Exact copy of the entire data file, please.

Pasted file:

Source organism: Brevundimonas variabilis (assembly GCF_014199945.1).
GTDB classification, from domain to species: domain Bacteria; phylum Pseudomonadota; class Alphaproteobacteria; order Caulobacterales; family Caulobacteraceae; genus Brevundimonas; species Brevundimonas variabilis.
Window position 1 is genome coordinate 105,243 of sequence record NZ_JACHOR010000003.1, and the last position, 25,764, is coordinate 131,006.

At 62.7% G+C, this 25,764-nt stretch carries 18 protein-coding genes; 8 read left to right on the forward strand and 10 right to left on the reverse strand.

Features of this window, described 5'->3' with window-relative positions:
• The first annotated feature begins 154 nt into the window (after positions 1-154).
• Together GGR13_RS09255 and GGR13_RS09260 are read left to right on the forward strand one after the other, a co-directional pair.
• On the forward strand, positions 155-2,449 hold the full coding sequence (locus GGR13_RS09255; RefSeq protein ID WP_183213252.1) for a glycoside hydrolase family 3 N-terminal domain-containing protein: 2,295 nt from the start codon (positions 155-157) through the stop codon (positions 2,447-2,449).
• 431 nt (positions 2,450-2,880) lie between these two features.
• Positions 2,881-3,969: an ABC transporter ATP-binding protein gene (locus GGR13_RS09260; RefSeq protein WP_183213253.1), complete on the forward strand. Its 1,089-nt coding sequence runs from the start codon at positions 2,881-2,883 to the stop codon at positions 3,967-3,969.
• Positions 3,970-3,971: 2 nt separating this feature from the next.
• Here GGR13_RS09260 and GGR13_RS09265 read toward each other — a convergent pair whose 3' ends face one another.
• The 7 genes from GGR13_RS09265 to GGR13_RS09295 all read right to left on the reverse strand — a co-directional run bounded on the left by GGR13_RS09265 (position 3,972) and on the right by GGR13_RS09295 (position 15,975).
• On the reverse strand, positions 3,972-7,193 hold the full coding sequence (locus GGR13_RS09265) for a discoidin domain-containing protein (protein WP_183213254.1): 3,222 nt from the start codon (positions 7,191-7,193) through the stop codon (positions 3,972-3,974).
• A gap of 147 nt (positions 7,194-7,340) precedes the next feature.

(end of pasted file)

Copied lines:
Source organism: Brevundimonas variabilis (assembly GCF_014199945.1).
GTDB classification, from domain to species: domain Bacteria; phylum Pseudomonadota; class Alphaproteobacteria; order Caulobacterales; family Caulobacteraceae; genus Brevundimonas; species Brevundimonas variabilis.
Window position 1 is genome coordinate 105,243 of sequence record NZ_JACHOR010000003.1, and the last position, 25,764, is coordinate 131,006.

At 62.7% G+C, this 25,764-nt stretch carries 18 protein-coding genes; 8 read left to right on the forward strand and 10 right to left on the reverse strand.

Features of this window, described 5'->3' with window-relative positions:
• The first annotated feature begins 154 nt into the window (after positions 1-154).
• Together GGR13_RS09255 and GGR13_RS09260 are read left to right on the forward strand one after the other, a co-directional pair.
• On the forward strand, positions 155-2,449 hold the full coding sequence (locus GGR13_RS09255; RefSeq protein ID WP_183213252.1) for a glycoside hydrolase family 3 N-terminal domain-containing protein: 2,295 nt from the start codon (positions 155-157) through the stop codon (positions 2,447-2,449).
• 431 nt (positions 2,450-2,880) lie between these two features.
• Positions 2,881-3,969: an ABC transporter ATP-binding protein gene (locus GGR13_RS09260; RefSeq protein WP_183213253.1), complete on the forward strand. Its 1,089-nt coding sequence runs from the start codon at positions 2,881-2,883 to the stop codon at positions 3,967-3,969.
• Positions 3,970-3,971: 2 nt separating this feature from the next.
• Here GGR13_RS09260 and GGR13_RS09265 read toward each other — a convergent pair whose 3' ends face one another.
• The 7 genes from GGR13_RS09265 to GGR13_RS09295 all read right to left on the reverse strand — a co-directional run bounded on the left by GGR13_RS09265 (position 3,972) and on the right by GGR13_RS09295 (position 15,975).
• On the reverse strand, positions 3,972-7,193 hold the full coding sequence (locus GGR13_RS09265) for a discoidin domain-containing protein (protein WP_183213254.1): 3,222 nt from the start codon (positions 7,191-7,193) through the stop codon (positions 3,972-3,974).
• A gap of 147 nt (positions 7,194-7,340) precedes the next feature.